At the beginning of September, I was fortunately enough to attend the International Council of Museums (ICOM) general conference in Kyoto, Japan, as a student travel grant recipient of ICOM-US. It was my first time visiting Japan, and as an architectural historian, Japanese cities, traditional houses and neighborhoods were always on top of my bucket list. I spent several days in Kyoto and Nara, two of the UNESCO World Heritage cities, and visited numerous temples, shrines, and old neighborhoods. Apart from that, I also visited 21st
metropolis like Osaka and Tokyo, and enjoyed many kinds of delicious Japanese cuisine. There are some exciting places and useful tips that I think all of you would be interested. So here is a first timer’s quick guide to visit Japan:
1. Architecture, history and culture
Buddhist temples, Shinto shrines, former imperial and shogun residences are the most visited historical sites in Kyoto and Nara. Almost every site has English descriptions so it is a good way to learn Japanese history. Some of them have beautiful garden compounds that you can enjoy Japanese tea and snacks with your friends. For military defense architecture, there are many castles in Japan, and the most famous is Himeji Castle, a World Heritage Site. I also recommend the National Museums in Kyoto, Nara, and Tokyo. You can see both Japanese traditional arts (woodblock printings, armors, ceramics, costumes, etc.) and Western arts at a lot of art museums in almost every major city. A good way to experience local culture is to attend matsuri (parade festival to honor different indigenous deities), since it is a grand occasion when locals and visitors gather to celebrate.
Baseball and soccer are two of the biggest sports in Japan. Check the schedule and go enjoy a game in the stadium! Two of my favorite places are Yokohama Stadium and Tokyo Dome. Many internationally renowned artists have also performed in these stadiums. For those of you who like to visit fan-shops, you will be amazed by Japanese design. The merchandises are very cute and beautiful, covering almost everything you can think of.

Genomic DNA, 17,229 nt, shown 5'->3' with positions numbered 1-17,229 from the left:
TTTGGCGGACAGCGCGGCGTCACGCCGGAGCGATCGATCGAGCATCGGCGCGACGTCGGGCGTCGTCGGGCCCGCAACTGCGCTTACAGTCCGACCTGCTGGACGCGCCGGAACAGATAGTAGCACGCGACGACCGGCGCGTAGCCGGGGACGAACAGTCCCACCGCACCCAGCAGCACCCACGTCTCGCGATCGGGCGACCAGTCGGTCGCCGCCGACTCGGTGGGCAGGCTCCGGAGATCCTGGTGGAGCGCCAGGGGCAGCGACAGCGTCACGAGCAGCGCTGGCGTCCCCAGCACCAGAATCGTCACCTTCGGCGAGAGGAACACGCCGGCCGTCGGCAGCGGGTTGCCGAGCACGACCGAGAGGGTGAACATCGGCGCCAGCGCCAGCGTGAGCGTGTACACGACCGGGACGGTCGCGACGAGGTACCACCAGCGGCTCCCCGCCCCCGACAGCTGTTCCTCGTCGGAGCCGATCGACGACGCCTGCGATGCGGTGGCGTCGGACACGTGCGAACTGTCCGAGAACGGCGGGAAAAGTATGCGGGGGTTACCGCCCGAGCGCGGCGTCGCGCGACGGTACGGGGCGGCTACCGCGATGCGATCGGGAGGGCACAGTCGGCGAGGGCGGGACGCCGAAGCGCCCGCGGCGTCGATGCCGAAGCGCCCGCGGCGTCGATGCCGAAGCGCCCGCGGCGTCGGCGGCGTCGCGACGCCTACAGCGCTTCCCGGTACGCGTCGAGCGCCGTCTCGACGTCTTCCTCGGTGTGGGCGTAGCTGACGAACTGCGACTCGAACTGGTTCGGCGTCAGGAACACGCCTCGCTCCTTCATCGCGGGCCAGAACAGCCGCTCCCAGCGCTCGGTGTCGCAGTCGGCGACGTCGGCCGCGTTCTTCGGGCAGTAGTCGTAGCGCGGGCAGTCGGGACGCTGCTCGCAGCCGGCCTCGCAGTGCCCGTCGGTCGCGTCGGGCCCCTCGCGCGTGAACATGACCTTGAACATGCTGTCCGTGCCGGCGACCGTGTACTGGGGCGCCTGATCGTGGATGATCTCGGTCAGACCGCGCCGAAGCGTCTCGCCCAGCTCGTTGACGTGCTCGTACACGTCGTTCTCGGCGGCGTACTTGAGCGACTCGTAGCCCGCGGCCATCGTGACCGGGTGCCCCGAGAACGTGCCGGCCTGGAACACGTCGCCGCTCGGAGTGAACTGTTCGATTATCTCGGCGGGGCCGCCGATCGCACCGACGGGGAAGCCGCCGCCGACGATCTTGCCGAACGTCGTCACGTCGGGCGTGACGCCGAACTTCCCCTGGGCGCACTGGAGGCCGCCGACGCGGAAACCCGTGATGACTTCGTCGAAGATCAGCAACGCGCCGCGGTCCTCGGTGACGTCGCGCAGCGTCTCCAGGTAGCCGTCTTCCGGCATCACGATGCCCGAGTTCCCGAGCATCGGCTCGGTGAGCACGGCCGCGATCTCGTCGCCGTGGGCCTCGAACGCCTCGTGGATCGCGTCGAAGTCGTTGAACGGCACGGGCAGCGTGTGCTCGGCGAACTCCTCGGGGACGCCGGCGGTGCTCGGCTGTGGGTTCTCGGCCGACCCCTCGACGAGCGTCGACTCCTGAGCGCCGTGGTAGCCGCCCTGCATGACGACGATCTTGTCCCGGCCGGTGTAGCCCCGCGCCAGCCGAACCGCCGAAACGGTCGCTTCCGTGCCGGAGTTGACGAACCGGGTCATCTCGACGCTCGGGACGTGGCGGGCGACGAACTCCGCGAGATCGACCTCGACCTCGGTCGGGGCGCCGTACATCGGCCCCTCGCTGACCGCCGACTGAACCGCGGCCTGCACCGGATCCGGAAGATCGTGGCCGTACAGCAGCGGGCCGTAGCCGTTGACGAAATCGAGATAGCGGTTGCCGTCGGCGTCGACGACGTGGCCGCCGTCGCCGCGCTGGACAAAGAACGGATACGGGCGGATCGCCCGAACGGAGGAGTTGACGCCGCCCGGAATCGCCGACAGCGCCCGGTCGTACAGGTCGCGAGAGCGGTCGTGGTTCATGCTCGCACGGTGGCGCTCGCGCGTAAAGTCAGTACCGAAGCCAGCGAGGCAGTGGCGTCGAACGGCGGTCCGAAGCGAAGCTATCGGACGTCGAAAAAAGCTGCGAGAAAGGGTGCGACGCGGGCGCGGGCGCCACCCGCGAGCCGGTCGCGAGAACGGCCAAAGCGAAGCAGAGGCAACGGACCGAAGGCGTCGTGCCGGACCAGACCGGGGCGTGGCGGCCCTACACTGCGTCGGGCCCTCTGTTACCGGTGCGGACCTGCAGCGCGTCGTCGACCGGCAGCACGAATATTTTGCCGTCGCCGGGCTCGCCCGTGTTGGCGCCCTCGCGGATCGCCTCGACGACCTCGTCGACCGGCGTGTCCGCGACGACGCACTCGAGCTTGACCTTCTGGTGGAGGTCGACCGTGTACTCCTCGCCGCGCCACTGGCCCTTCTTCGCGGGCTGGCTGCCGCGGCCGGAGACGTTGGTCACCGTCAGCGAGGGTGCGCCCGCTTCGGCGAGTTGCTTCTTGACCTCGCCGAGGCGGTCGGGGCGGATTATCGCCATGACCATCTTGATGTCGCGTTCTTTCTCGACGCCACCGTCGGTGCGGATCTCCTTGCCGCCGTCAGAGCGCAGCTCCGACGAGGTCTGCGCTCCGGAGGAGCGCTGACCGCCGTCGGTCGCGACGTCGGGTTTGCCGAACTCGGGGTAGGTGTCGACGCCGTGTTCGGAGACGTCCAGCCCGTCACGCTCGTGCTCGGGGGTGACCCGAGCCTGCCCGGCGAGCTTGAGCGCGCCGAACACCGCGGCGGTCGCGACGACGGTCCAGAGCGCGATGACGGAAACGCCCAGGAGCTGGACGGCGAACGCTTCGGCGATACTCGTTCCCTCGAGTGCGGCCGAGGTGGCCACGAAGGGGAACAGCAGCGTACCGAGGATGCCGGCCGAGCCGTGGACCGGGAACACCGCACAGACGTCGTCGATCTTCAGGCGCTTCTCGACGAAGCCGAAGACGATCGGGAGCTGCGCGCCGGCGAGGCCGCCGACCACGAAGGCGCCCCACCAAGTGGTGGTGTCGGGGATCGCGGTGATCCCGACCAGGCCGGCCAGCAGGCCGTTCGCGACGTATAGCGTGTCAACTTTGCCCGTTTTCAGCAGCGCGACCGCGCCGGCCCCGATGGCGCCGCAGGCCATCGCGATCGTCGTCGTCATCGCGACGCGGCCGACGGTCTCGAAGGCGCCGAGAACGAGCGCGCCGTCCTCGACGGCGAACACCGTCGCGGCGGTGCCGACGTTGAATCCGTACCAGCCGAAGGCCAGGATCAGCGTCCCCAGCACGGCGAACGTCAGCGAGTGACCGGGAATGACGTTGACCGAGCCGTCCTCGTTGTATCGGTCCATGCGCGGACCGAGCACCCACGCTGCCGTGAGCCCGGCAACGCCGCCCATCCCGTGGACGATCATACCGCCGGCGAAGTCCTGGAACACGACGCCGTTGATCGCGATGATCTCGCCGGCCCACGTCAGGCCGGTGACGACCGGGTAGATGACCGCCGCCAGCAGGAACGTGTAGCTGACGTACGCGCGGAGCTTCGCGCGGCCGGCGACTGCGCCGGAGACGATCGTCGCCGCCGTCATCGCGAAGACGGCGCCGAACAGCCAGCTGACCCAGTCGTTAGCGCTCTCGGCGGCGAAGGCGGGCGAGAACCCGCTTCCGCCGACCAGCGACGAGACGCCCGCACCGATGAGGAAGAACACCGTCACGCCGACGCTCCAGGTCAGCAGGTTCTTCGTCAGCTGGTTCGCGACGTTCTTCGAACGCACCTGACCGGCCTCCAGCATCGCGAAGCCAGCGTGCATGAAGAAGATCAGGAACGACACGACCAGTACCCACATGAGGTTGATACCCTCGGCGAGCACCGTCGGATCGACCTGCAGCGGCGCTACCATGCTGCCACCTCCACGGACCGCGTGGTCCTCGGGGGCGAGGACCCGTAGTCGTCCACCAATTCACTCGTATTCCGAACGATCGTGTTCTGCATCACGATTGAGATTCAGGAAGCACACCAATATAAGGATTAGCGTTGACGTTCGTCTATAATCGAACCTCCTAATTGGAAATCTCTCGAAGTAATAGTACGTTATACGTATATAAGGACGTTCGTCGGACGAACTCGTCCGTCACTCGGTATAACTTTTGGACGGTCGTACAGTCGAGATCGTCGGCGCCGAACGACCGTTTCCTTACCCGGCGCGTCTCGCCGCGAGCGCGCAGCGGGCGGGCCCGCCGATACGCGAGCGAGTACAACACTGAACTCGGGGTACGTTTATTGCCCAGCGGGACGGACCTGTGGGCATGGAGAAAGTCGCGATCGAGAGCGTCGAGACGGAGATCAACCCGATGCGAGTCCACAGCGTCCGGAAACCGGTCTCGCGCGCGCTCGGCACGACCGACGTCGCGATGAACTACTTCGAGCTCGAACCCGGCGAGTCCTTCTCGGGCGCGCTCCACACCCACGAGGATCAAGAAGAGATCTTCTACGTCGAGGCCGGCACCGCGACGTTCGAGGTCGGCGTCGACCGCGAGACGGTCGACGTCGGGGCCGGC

Ramen, susi, seafood, tempura, tonkatsu (fried pork), gyoza, miso soup…. just to name a few. Japan is a fabulous place to try these dishes that you are probably already familiar with. There are many more locally famous cuisine and snacks in each city as well. In Tokyo I highly recommend the Tsukiji Market, which is a daily seafood market and open air food vendors are the best bargain for you. Go there early and try their products freshly from the sea!
Japan has a great public transportation system, very easy to use and navigate (English signage at every station). At the same time, its fare system is quite complicated and you need to spend some time calculating the best choice based on your travel plan. For example, except from JR (Japan Rail), there are many other private railroad company operating in all cities. The fare system for bus, metro, and railway are separated as well. You need to buy separate ticket for Shinkansen (high speed railway). For railway passes, there are some foreign national discount options for you, if you purchase from overseas before your trip. So the best way is to plan ahead, and buy accordingly.
(The picture is taken from the 350-meter observation desk on top of Skytree Tokyo.)
Mingqian Liu is a fourth-year doctoral student in the Department of Architecture